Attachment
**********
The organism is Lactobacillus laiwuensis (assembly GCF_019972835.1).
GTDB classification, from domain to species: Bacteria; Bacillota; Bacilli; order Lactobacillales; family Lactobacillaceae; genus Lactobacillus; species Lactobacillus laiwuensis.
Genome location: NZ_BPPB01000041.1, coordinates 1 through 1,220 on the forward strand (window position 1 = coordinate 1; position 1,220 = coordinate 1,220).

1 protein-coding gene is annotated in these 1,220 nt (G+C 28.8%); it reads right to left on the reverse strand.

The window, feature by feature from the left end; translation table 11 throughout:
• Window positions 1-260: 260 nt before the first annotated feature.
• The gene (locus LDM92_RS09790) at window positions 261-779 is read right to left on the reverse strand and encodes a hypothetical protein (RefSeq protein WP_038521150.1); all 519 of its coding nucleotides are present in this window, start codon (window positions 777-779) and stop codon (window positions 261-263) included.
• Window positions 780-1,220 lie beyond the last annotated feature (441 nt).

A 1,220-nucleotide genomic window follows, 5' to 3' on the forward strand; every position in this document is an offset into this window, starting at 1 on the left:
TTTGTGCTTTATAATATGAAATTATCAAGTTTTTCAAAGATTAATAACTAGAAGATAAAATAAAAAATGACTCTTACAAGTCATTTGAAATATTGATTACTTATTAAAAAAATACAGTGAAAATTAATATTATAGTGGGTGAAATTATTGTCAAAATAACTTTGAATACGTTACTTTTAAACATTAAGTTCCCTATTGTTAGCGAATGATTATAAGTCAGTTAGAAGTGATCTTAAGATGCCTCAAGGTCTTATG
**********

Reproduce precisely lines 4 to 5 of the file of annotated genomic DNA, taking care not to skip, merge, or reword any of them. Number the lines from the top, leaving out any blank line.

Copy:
1 protein-coding gene is annotated in these 1,220 nt (G+C 28.8%); it reads right to left on the reverse strand.

The window, feature by feature from the left end; translation table 11 throughout: